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As employers navigate the tightest job market in 50 years,[1] new research suggests they need to consider shifting their employee benefits strategies to attract and retain an increasingly diverse workforce. A recent LIMRA and EY joint study, Harnessing Growth and Seizing Opportunity: The Future of Workforce Benefits, predicts nonmedical and nontraditional workplace benefits will grow 20% by 2026 due to heightened competition for workers and greater employee expectations.

“The current workforce consists of five generations of workers with distinct priorities and needs when it comes to benefits,” said Kimberly Landry, associate research director, LIMRA workplace benefits research. Over the next five years, employers say they expect they will have to strengthen their benefit offerings in order to attract and retain top talent.

The study explored how employers, brokers, and others in the workplace benefits space expect workplace benefits to change as the workforce evolves. Six in 10 employers believe employees will have greater influence over their company’s benefit decisions in the next five years. According to the research, three-quarters of employers plan to modify their benefits packages in response to shifting employee demographics.

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From a strategic perspective, employers will increasingly use technology to support the communication, delivery, and enrollment of benefits packages. The study finds that 70% of employers expect to rely more on technology from third-party vendors. Sixty-eight percent of employers will rely more on digital enrollment, and 43% of employers want their workers to receive considerable support and assistance with enrollment.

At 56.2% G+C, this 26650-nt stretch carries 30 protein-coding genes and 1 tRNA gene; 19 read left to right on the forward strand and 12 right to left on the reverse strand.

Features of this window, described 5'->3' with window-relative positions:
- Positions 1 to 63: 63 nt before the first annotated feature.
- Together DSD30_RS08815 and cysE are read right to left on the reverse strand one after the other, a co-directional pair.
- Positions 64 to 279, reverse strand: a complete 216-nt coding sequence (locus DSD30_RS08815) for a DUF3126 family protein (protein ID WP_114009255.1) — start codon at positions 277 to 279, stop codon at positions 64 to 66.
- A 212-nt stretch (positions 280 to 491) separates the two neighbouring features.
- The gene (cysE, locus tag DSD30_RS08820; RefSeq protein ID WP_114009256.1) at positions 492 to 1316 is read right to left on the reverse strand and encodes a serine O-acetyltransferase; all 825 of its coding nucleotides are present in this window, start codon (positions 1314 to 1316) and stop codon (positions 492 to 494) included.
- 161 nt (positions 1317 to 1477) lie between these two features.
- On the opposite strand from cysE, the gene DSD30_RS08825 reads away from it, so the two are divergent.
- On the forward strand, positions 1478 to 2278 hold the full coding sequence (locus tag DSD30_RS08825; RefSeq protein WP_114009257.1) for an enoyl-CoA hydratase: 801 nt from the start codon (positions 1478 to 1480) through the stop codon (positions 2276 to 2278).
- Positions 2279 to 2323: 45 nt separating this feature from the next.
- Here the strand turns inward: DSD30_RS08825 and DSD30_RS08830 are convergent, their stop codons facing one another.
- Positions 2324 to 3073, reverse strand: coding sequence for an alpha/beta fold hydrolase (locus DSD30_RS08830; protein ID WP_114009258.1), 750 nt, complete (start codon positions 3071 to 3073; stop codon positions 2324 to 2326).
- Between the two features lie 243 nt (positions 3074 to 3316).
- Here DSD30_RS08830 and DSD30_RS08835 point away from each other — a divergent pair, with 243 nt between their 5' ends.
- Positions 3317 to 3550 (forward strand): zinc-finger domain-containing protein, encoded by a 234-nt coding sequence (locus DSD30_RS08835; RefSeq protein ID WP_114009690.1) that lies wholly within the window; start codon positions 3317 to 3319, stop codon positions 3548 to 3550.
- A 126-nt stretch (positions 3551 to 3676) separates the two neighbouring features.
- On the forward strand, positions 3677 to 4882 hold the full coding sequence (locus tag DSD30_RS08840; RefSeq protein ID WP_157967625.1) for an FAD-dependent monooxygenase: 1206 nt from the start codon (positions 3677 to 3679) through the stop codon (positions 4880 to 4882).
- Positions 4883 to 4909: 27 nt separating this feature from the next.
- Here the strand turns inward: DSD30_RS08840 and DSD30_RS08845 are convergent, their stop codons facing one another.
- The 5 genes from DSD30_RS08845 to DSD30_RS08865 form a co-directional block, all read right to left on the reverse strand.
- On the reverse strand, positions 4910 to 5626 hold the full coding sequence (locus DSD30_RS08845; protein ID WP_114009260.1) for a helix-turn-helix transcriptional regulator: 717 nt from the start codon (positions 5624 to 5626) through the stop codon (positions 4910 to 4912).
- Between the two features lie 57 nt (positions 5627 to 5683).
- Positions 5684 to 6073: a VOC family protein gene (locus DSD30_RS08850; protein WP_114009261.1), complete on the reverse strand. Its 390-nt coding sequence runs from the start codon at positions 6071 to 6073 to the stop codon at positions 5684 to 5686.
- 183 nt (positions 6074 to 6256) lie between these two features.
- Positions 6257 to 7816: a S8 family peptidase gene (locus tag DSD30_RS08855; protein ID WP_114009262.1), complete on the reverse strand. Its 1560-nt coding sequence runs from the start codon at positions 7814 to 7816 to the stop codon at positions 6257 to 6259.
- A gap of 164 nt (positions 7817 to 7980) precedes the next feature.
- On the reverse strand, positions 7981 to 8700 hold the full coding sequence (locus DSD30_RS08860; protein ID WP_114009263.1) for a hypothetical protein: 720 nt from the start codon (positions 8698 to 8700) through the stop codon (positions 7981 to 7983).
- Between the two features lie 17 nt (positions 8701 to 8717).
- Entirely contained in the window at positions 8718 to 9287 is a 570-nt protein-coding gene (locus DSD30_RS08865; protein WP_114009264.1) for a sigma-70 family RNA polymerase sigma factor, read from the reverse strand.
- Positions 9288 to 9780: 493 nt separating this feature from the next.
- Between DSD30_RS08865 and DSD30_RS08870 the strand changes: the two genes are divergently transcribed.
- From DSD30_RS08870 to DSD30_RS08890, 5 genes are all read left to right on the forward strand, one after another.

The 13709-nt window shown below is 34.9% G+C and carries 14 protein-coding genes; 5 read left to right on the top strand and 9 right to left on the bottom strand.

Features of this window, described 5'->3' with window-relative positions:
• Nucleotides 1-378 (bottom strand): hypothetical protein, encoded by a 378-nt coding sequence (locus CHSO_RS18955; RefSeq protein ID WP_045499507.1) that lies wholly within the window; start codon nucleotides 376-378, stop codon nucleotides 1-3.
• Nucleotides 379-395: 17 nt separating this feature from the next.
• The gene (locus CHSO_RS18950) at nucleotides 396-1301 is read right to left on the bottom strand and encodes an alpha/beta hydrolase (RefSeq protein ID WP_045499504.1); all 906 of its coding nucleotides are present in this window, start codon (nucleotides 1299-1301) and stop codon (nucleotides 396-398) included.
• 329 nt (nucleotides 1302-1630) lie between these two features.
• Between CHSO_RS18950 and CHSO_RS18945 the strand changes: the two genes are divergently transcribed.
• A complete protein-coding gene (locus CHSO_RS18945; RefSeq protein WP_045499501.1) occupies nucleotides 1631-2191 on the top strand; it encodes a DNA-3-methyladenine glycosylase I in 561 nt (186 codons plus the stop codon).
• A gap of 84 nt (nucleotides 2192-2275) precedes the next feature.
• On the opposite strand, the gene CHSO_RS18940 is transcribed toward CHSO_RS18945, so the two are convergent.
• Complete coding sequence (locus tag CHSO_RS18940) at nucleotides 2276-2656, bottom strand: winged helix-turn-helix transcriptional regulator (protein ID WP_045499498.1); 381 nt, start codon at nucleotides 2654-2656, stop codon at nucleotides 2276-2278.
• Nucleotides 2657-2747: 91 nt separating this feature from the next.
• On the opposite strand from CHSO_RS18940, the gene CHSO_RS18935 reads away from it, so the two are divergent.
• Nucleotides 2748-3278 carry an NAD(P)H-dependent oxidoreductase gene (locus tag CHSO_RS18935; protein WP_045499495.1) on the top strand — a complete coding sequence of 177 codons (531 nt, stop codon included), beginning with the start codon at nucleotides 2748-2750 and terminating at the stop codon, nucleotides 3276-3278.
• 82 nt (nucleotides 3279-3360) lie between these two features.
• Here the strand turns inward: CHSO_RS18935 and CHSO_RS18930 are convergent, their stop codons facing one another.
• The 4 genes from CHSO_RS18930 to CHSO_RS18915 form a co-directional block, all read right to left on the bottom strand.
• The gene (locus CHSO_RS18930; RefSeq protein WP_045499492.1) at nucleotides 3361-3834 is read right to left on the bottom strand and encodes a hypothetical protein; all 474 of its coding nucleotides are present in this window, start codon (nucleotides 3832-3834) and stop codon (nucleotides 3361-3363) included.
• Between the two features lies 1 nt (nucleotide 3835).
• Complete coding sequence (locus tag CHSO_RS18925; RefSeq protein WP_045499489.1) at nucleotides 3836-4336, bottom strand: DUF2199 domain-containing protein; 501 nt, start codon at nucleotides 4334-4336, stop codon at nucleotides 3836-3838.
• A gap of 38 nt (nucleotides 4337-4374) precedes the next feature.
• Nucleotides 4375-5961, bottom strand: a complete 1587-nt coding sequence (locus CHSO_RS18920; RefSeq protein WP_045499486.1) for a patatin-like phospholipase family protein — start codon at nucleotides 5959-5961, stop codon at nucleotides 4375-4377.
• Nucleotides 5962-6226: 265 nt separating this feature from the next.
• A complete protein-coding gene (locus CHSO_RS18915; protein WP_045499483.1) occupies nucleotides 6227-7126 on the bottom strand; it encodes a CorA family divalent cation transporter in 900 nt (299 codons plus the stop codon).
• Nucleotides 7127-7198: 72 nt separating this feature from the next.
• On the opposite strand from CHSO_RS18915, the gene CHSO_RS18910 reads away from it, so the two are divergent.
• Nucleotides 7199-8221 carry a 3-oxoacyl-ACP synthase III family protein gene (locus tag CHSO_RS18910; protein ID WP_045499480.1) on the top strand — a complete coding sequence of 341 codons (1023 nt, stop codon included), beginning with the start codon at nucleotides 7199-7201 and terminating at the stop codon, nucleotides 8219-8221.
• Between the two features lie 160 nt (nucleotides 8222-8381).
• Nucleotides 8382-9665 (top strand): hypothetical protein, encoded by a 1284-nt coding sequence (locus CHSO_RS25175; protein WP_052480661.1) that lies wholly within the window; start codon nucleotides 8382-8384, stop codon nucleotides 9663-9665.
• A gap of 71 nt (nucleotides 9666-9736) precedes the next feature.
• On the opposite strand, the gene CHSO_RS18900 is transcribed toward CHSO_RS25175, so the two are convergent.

In terms of what specific benefits they will offer, employers believe their employees will be very interested in life insurance benefits (53%), paid family or medical leave (49%), and other nontraditional and nonmedical benefits. COVID-19 caused a shift in people’s priorities; family, physical health, mental health, and finances are seen as more important today than pre-pandemic. Employees would likely be interested in benefits that align with these priorities. 

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Today’s workers are more aware of the value of workplace benefits than they were before the pandemic. The LIMRA and EY study reveals that 36% of employees view insurance benefits through work as more valuable today than pre-pandemic. The same is true for insurance products in general including health insurance (58%), life insurance (43%), and disability insurance (31%).

“Experiencing something as disruptive as a global pandemic has prompted workers to reexamine their benefits expectations and is leading employers to adjust their benefits packages to address the wider array of needs of their workforce,” noted Landry. “Employers may find more success in the talent market by supporting the employee on an individual level and providing expansive benefits that can cover a myriad of needs.”

LIMRA and LOMA members can access the complete LIMRA and EY report.

 

[1] “U.S. Labor Market Is Tightest of Postwar Era, Goldman Gauge Shows,” Bloomberg. https://www.bloomberg.com/news/articles/2022-04-04/goldman-gauge-shows-u-s-labor-market-tightest-in-postwar-era [Accessed 2022].

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